Are Consumers Attentive to Local Energy Costs? Evidence from the Appliance Market
We estimate whether consumers respond to local energy costs when purchasing appliances. Using a dataset from an appliance retailer, we compare demand responsiveness to a measure of energy costs that varies with local energy prices versus purchase prices. We strongly reject that consumers are unresponsive to local energy costs under a wide range of assumptions. These findings run counter to the popular wisdom, which motivates energy standards, that energy costs are a shrouded attribute. Capital investments are an important channel for electricity demand response and may explain some of the large differences between short and long run electricity price elasticities.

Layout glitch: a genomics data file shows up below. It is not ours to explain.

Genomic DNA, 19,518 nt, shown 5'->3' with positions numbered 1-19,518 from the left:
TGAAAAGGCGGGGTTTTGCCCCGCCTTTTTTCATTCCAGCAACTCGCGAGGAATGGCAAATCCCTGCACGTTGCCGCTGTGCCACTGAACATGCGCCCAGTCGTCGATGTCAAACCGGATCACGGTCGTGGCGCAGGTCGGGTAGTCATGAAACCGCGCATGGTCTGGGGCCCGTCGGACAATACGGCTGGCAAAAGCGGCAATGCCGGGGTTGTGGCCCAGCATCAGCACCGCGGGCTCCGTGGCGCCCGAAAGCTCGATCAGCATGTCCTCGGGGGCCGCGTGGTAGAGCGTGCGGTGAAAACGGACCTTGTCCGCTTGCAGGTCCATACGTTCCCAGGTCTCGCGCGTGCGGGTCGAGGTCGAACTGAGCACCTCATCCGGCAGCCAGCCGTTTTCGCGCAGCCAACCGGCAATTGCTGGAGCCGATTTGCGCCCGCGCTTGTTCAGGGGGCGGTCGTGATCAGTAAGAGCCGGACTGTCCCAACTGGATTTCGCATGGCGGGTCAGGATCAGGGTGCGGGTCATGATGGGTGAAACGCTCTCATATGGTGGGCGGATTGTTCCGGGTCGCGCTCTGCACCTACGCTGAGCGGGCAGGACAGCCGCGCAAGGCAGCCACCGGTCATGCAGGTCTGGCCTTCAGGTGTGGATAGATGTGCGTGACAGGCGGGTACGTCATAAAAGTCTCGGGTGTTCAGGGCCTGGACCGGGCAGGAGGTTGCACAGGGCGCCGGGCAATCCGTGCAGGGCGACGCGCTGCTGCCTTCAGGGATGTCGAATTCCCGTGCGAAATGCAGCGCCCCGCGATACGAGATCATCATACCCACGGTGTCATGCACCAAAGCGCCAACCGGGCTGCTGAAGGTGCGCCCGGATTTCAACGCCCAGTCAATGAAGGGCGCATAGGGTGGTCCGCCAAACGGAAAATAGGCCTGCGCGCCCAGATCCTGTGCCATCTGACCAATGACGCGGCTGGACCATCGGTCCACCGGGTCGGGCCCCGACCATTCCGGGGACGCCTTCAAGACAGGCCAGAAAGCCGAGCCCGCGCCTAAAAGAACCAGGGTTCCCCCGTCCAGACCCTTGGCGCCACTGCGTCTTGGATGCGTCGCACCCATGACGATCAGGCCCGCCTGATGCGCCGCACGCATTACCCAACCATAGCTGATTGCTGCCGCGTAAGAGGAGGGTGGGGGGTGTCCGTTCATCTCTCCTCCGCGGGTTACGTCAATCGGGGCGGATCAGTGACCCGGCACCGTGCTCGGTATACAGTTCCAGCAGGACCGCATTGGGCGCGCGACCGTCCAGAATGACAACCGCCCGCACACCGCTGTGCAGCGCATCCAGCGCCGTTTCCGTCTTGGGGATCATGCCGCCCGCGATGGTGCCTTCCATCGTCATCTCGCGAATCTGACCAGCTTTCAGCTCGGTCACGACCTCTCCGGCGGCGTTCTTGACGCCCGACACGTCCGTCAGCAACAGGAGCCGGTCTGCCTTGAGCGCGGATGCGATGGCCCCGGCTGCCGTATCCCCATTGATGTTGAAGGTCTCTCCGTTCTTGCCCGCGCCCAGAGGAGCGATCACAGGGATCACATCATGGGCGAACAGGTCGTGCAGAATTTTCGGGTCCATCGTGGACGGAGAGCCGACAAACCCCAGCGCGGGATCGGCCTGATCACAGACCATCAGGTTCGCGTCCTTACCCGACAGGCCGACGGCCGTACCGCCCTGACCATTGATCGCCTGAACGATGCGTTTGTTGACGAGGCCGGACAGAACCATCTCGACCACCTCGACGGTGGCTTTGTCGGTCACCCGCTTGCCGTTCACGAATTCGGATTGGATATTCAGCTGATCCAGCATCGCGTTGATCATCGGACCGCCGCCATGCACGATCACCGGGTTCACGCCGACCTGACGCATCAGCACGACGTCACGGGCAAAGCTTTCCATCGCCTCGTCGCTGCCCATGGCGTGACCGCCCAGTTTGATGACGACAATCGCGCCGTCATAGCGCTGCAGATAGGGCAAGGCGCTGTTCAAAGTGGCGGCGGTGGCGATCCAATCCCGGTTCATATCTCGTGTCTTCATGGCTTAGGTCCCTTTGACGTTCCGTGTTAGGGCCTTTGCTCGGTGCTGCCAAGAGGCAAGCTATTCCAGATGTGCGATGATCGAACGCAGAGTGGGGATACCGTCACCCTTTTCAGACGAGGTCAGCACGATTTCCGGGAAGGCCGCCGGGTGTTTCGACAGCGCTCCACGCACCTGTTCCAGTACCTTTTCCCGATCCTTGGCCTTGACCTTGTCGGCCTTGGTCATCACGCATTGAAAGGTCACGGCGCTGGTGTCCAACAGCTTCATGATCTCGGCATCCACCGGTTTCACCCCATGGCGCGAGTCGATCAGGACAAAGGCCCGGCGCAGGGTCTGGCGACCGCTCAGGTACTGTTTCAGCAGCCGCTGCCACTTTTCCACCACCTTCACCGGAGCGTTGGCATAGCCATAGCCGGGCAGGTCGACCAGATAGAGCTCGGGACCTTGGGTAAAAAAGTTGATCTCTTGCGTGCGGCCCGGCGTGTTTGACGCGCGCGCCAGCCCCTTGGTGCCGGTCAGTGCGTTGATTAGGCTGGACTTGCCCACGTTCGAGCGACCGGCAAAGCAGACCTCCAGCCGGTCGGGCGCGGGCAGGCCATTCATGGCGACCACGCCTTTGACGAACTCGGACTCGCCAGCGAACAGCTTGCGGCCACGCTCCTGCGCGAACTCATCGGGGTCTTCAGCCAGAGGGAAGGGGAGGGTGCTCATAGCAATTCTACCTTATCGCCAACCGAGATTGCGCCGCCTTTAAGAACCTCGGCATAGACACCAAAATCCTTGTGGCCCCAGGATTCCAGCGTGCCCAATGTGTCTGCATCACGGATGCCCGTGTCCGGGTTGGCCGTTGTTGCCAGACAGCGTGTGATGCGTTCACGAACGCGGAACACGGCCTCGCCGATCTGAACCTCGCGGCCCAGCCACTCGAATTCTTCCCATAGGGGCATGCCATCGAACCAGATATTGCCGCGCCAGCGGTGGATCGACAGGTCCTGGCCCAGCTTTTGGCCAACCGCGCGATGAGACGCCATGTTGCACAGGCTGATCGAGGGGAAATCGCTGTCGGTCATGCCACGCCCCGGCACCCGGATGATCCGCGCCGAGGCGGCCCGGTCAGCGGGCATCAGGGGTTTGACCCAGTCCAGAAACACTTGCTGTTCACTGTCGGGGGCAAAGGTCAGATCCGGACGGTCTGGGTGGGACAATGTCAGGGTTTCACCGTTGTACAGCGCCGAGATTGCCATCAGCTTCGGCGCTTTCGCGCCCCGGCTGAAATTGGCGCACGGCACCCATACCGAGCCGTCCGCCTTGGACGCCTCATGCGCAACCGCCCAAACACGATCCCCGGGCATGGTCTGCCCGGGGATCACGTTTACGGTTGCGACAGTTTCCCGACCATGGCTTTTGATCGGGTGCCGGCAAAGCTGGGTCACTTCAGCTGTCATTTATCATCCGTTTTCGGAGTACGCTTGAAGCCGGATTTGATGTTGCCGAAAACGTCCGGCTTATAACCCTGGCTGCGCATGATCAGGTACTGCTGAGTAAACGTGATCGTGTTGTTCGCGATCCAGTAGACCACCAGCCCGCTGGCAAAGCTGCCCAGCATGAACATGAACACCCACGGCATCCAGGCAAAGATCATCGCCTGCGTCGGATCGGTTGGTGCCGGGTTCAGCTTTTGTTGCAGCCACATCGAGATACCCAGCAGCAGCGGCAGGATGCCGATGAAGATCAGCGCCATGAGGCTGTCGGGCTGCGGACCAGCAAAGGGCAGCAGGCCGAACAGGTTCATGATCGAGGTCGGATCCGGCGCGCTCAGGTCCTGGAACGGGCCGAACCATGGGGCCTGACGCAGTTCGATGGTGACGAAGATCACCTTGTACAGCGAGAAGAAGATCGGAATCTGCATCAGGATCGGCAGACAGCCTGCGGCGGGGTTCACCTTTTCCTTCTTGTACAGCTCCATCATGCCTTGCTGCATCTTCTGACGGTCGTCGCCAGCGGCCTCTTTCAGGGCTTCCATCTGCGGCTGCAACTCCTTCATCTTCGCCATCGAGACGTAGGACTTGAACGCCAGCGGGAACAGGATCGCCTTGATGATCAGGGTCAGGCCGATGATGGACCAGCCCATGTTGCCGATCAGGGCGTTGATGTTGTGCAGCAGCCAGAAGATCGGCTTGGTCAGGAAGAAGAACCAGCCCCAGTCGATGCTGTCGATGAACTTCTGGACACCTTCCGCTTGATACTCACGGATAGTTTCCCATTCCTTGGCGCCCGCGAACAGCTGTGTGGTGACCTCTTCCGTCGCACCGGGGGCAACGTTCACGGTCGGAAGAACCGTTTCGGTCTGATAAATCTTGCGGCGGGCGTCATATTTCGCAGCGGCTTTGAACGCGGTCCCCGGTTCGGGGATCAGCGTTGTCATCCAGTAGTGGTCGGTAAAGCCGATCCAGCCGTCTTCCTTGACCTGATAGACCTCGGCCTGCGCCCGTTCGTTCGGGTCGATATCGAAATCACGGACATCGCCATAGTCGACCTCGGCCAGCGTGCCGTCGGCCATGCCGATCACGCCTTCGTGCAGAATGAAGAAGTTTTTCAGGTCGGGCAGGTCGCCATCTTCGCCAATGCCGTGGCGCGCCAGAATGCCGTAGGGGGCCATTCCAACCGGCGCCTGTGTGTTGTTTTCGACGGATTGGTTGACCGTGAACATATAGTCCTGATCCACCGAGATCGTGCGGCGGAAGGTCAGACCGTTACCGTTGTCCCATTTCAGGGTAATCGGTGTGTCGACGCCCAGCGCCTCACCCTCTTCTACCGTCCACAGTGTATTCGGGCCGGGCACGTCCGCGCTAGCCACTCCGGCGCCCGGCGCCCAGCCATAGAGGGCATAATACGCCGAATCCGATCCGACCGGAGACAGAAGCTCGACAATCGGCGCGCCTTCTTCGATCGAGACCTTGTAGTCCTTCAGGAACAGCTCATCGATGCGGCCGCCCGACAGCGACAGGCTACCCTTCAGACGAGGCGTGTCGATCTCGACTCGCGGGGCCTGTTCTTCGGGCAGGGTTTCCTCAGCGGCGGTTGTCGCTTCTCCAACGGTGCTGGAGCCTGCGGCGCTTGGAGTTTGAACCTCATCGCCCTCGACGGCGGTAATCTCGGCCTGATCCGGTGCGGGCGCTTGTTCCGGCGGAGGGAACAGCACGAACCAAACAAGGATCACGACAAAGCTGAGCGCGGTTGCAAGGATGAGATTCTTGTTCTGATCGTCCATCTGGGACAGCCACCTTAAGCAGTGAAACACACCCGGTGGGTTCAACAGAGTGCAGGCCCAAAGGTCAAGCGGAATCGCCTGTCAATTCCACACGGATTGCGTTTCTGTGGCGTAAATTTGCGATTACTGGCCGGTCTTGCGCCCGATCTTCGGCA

We would like to thank Meredith Fowlie, Christopher Knittle, Richard Newell, Ryan Kellogg, Kochiro Ito, in addition of numerous seminar participants. The U.S. Department of Energy and the National Science Foundation provided funding for this project through the NBER Economics of Energy Market program. This research is also part of the activities of SCCER CREST, which is financially supported by the Swiss Commission for Technology and Innovation (CTI) / Innosuisse. The views expressed herein are those of the authors and do not necessarily reflect the views of the National Bureau of Economic Research.
Sébastien Houde & Erica Myers, 2021. "Are consumers attentive to local energy costs? Evidence from the appliance market," Journal of Public Economics, vol 201. citation courtesy of